The following is an editorial which appeared in the Globe & Mail on April 18 which sums up my position is this whole “Muslim women and their attire” rather nicely.
When young Muslim girls were barred from a tae kwon do competition Sunday in Longueuil, Que., because they wore a hijab (head scarf) under their helmets, the province looked ridiculous. The incident showed how the passions a-swirl over minority religious observances are leading to a rejection of harmless differences. People, get a grip.
The Muslim girls, from 10 to 14, were hardly adherents of an extreme, Taliban-like vision of the world in which girls and women live under severe constraints. Far from it. The girls were part of the province’s mainstream, competing in martial arts (which involves a great deal of kicking) against other children of all faiths. These girls are not passive or cloistered. They are, as the children themselves might have put it, “out there.” This is a good thing. It ought to be encouraged.
And was the hijab a safety risk to them or their competitors? It is hard to imagine how. The hijab, which is soft, is worn under the helmet. Nor does it confer an advantage on the one who wears it. In other jurisdictions, wearing a hijab in tae kwon do competitions does not seem to have been a problem. Tyseer Aboulnasr, a former dean of engineering at the University of Ottawa, is a black belt in tae kwon do, and competed for more than a decade without her hijab’s becoming an issue.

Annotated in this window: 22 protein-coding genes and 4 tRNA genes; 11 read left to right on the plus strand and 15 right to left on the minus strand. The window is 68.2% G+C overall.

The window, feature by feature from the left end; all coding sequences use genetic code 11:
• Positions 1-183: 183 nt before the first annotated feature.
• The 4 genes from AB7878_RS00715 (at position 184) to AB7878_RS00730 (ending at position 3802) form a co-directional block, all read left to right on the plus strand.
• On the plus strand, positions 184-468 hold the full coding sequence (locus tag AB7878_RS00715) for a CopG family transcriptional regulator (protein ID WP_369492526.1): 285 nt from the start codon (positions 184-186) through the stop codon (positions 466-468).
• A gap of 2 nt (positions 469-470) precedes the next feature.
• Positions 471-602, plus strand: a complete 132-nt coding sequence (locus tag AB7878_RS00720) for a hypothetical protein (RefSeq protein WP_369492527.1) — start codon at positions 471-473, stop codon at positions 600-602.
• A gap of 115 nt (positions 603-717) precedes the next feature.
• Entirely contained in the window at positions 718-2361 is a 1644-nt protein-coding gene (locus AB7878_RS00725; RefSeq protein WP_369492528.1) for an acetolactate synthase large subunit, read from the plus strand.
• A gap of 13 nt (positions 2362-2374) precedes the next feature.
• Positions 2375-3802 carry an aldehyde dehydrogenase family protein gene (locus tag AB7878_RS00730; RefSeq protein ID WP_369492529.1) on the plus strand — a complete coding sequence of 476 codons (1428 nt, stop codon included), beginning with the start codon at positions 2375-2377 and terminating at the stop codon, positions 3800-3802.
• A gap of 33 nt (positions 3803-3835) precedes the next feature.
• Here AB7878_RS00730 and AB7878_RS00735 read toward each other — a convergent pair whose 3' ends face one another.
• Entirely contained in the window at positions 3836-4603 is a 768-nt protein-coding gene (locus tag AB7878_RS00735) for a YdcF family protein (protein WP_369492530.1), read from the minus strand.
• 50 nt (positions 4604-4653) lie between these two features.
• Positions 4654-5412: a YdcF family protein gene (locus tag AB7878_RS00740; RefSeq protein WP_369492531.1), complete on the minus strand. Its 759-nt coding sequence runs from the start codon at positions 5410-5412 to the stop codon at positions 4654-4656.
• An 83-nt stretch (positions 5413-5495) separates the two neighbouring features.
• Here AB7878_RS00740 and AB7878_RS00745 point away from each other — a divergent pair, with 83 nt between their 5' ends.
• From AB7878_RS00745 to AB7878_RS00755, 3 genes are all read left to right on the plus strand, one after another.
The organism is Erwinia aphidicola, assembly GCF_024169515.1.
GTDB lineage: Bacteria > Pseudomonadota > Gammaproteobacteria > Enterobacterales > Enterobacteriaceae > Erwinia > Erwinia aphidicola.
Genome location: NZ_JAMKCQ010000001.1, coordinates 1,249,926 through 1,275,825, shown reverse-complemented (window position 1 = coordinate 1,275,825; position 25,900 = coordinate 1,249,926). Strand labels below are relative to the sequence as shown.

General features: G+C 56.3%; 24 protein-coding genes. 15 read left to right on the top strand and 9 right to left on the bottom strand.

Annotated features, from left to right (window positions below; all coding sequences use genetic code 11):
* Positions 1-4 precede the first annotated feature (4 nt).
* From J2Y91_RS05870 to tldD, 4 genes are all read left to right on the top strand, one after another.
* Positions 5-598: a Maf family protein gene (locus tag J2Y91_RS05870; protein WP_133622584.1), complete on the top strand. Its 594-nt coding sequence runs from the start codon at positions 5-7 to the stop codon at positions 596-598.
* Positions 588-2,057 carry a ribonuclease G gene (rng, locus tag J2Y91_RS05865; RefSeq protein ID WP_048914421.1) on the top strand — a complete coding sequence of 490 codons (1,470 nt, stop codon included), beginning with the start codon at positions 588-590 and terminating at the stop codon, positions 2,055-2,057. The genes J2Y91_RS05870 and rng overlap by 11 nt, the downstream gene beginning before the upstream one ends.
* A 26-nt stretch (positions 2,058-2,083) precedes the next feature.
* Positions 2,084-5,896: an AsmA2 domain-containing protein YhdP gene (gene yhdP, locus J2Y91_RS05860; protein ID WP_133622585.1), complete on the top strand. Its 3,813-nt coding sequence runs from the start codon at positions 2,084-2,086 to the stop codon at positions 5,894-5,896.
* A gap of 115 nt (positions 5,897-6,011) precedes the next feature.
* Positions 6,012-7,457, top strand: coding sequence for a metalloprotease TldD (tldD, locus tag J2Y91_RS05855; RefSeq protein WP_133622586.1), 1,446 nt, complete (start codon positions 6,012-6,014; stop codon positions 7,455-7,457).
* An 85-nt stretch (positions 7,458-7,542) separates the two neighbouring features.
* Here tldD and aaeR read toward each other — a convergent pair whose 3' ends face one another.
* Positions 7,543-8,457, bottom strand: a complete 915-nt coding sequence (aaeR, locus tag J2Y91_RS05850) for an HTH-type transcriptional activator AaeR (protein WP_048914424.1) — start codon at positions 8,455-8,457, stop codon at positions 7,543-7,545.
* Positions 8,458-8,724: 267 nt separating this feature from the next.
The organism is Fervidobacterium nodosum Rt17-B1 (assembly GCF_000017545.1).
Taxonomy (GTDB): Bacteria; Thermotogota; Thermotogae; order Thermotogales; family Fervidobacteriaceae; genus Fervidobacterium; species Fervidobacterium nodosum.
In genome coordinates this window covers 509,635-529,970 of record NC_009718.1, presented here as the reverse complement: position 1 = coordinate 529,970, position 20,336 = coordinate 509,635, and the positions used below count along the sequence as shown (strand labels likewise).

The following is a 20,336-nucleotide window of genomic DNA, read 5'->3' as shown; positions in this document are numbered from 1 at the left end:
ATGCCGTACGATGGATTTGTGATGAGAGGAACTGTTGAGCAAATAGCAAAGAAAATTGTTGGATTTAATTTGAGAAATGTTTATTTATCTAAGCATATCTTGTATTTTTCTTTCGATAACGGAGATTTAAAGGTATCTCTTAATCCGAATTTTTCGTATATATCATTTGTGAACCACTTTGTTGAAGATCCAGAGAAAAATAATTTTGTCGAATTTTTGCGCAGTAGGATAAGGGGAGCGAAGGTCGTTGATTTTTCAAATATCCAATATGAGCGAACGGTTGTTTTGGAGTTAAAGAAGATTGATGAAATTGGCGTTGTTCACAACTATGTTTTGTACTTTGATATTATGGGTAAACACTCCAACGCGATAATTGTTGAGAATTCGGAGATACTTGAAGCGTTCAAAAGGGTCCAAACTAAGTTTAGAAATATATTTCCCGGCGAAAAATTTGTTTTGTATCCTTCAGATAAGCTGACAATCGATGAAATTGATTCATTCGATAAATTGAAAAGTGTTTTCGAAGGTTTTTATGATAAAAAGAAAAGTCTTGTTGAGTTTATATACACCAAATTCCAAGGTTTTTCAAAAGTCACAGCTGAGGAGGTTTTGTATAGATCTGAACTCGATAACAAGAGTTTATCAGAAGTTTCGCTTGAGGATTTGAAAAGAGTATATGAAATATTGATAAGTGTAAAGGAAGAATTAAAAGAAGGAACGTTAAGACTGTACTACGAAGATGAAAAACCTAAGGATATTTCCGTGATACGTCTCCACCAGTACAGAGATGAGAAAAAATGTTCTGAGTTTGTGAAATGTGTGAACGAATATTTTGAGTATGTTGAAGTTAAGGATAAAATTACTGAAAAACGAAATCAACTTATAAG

As if all this were not silly enough, the competition involved a foreign import; tae kwon do is Korean. Quebeckers, like others worldwide, have taken the sport to heart. There’s an obvious irony in insisting on the purity of a foreign sporting tradition at the expense of the religious freedoms of Canadian girls and their families.
Some Quebeckers are loading far too much emotional and political freight onto the issue of the reasonable accommodation of religious minorities. Sometimes a head scarf is just a head scarf; it does not put Quebec’s culture and values at risk. It is a personal and private choice.
But the passions in Quebec have become unmoored from common sense. This winter, an 11-year-old girl in a hijab was barred from a soccer tournament. The province’s Chief Electoral Officer, in the face of violent threats, reversed his position and announced that women could not wear the niqab (veil) while voting, even though Quebec has rules in place that give voters other ways to prove who they are. A small community, Hérouxville, passed a resolution against the stoning of women, as though the presence of Muslims in Quebec made this an imminent threat. Mario Dumont, head of the Action Démocratique du Québec, praised Hérouxville’s “cry from the heart,” and within weeks rode from obscurity to Leader of the Official Opposition.
Not every private choice by a minority group is harmless. Genital mutilation, honour killings, prearranged marriages of pubescent girls, even the wearing of turbans instead of bicycle helmets by children — all these go against the grain because they cause direct harm to the vulnerable. The public’s outrage should be reserved for these extreme expressions of difference.
Those in Quebec who reject minor differences such as hijabs on young athletes are acting against the province’s interests. Quebec will not unite its people by these rejections. It will drive them apart.
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